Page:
Second phase of Metra’s Ravenswood station construction plans unveiled
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Nearly three years after Metra opened its outbound Ravenswood station, the transit agency unveiled its 30-month construction plan for the station’s inbound track.
Metra originally announced improvements to the Ravenswood station and UP-North bridges in 2010. At the time, officials gave an anticipated completion date of 2018 for work on both sides of the track.
Now construction for the inbound track and platform is now expected to run at least through the end of 2020.
Currently, train stops in both directions, but on the inbound side, there’s just a bare bones platform.
At the first of two public forums hosted Tuesday by Ald. Ameya Pawar’s (47th) office, Joe Ott, Metra’s director of construction, told residents and business owners the delay between phases was due to ensuring that the engineering was in place and waiting for federal funds before the agency could send Phase II out to bid.
“The money’s there,” Ott assured some skeptical residents of the $32.7 million project.
Like the outbound station on the west side of the tracks at Lawrence Avenue, the inbound station and platform will have shelters, improved lighting, benches, on-demand heaters and accessible ramps, Ott said.
The Ravenswood project will also include the replacement of 11 bridges on the east side of the Union Pacific North Line between Grace and Balmoral, replicating work completed in 2015 on the track’s west side.
An unused rail “bay,” out of commission since the 1970s, will also be removed. New track, matching the one laid on the outbound side, will be installed, completing the conversion of this former three-track stretch to two tracks.
Work on the inbound station is expected to begin as early as February, according to Chris D’Amico, project manager with IHC Construction, which won the bid for construction contract.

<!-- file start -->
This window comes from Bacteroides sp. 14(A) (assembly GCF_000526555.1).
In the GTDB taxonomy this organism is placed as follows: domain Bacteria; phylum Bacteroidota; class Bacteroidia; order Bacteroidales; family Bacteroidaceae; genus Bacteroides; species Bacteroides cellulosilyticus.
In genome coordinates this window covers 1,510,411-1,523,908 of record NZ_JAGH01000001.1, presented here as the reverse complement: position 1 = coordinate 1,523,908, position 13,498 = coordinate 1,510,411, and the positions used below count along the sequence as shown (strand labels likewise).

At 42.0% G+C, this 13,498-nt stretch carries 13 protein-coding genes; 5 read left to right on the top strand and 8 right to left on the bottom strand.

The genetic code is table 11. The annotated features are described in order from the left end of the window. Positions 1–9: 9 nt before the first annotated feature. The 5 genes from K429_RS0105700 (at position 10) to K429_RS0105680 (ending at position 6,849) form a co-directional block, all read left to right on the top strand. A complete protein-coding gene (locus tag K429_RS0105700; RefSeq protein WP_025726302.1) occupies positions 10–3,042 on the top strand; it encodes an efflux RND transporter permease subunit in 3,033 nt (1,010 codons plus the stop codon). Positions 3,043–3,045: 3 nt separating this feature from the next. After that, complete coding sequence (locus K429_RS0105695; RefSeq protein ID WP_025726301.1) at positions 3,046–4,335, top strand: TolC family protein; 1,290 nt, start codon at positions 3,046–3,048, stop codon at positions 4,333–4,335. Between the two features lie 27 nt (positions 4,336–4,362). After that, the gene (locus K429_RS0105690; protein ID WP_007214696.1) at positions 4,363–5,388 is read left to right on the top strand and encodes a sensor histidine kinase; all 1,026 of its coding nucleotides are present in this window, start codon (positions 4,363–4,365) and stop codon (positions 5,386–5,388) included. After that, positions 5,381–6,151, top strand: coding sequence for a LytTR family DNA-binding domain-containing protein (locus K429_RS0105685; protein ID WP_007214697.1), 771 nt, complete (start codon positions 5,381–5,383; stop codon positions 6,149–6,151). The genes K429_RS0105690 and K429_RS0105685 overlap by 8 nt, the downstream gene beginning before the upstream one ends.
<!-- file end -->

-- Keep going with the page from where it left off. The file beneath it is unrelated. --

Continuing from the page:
Ott said there would be no disruption to Metra’s train schedule during construction. A section of parking on Ravenswood Avenue, between Lawrence and Leland avenues, will be cordoned off during much of the work, but the flow of traffic will largely be maintained, D’Amico said.
Judlau Contracting is handling the replacement of the bridges, which date back to the 1890s and have reached the end of their useful life.
Dan Martinez, project manager with Judlau, said construction would begin in March, with crews starting north at the Balmoral bridge and working their way south.
Residents should expect significant closures of east-west streets as each bridge is rebuilt.
Still, the overall impact of Phase II won’t have nearly the same scope as Phase I, which included major embankment work and the construction of a retention wall on the track’s west side, said Pawar’s chief of staff Jim Poole.
Martinez acknowledged that landscaping improvements made by residents along the east embankment are bound to be affected by construction activity, which dismayed some neighbors.
Judlau representatives said they would make an effort to restore whatever had been planted.
Construction updates, including notice of street closures, will be posted to the 47th Ward website and will be included in the alderman’s weekly email newsletter, Poole said.